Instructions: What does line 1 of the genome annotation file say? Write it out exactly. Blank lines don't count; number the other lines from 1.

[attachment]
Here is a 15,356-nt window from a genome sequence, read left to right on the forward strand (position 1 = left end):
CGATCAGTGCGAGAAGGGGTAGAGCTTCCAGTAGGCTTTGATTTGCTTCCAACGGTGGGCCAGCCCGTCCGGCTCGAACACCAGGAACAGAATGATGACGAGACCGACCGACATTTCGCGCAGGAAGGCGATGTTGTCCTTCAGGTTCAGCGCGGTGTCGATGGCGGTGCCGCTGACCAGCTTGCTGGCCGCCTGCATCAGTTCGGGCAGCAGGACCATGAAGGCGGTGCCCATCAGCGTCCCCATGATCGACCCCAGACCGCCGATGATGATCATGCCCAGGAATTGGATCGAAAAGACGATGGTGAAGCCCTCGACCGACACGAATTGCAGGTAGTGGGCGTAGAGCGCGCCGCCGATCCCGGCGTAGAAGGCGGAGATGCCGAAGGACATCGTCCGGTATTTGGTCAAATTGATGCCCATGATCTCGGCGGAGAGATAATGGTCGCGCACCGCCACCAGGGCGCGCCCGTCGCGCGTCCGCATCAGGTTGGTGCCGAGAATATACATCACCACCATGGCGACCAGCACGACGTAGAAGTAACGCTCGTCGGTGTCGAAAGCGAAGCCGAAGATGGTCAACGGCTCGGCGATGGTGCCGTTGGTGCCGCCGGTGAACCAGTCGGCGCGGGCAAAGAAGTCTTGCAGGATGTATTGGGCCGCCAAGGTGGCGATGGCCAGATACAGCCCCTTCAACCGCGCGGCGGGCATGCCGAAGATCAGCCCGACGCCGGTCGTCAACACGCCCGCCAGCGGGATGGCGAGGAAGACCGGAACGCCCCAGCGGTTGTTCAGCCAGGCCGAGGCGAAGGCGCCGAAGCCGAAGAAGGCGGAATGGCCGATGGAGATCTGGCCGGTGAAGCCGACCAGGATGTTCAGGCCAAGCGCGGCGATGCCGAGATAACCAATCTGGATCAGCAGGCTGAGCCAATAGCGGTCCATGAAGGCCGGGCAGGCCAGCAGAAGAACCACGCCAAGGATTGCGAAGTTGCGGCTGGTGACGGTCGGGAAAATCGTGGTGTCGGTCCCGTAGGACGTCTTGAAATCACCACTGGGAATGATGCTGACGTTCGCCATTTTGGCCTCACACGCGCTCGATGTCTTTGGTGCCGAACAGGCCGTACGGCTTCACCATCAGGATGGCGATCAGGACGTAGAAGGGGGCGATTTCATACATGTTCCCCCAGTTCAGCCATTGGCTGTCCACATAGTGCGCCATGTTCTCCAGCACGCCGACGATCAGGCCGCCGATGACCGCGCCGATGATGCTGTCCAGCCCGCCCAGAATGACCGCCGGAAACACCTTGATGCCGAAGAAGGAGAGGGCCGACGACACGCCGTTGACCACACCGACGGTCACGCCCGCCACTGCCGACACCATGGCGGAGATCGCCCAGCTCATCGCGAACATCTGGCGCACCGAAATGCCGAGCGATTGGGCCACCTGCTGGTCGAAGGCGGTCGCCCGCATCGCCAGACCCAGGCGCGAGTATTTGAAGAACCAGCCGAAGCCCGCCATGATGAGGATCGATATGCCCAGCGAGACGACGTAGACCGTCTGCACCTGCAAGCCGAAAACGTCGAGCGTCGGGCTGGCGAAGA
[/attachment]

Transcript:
Here is a 15,356-nt window from a genome sequence, read left to right on the forward strand (position 1 = left end):